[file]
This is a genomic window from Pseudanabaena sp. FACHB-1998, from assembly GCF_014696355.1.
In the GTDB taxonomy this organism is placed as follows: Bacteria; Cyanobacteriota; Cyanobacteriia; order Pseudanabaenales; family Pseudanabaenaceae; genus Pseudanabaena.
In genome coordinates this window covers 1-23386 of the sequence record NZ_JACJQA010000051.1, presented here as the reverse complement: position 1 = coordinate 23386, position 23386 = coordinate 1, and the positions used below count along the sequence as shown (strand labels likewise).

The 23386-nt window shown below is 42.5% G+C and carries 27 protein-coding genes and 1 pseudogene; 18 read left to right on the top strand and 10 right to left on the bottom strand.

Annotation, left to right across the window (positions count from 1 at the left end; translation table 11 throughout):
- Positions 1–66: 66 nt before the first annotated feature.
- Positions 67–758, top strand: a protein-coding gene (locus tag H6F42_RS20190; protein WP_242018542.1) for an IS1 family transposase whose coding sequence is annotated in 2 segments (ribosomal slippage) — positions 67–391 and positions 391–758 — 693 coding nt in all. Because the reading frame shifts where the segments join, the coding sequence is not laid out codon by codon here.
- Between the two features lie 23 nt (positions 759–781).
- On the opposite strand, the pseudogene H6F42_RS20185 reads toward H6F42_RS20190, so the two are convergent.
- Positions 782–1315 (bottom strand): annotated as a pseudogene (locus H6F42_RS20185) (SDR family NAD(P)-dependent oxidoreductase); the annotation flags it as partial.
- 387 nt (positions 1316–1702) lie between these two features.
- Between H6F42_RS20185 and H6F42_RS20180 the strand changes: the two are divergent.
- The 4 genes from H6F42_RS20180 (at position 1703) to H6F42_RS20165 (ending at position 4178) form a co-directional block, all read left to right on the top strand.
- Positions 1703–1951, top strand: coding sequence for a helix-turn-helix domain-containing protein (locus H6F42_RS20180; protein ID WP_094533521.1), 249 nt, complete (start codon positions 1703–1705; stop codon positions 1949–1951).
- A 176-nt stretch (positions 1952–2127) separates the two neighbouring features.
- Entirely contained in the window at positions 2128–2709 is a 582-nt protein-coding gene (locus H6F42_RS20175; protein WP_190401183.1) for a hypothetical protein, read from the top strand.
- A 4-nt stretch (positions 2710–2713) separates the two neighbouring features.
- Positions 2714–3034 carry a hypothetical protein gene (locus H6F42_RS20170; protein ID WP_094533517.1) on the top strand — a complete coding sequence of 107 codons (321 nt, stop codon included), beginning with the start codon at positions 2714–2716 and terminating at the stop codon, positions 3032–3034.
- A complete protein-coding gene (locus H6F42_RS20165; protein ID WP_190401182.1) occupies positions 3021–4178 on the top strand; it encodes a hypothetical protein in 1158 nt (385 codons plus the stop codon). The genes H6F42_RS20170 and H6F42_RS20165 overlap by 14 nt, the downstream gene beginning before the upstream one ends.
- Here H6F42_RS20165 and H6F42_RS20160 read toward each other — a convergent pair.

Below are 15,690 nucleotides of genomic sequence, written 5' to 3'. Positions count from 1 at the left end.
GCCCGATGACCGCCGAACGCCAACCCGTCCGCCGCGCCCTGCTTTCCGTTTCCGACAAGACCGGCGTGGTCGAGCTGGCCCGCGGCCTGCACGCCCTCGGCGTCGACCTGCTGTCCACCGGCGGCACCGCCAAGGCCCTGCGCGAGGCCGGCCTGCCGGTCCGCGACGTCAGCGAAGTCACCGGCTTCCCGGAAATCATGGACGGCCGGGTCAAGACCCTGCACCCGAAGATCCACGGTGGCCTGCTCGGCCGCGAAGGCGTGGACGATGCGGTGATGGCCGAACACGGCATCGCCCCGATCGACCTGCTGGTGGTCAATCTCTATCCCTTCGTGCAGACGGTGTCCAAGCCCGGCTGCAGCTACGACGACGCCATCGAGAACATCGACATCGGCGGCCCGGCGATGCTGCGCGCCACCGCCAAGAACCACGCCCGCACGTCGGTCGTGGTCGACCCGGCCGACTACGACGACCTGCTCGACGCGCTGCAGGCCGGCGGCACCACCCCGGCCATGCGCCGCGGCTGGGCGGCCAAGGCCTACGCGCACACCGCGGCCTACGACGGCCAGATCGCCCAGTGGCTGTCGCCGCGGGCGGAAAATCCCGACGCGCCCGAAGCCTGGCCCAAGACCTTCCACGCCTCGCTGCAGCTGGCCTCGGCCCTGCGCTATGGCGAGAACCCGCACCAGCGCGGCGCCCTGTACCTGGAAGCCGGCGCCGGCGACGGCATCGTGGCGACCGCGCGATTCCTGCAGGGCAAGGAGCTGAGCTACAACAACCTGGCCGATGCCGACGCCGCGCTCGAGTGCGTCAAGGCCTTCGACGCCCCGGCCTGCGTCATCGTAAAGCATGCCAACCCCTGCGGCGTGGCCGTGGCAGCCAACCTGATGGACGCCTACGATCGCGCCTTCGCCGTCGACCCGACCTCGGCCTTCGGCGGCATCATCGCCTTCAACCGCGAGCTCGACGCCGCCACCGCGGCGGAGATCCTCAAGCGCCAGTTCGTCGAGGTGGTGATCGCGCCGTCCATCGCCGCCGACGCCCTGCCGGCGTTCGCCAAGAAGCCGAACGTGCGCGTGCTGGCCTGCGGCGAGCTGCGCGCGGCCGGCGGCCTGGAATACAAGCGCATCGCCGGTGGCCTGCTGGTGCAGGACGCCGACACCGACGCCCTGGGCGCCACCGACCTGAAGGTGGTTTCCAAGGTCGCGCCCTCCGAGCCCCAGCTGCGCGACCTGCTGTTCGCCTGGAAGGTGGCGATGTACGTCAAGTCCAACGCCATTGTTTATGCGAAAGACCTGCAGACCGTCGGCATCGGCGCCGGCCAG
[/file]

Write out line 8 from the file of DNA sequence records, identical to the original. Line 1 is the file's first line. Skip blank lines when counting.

- Between the two features lie 23 nt (positions 759–781).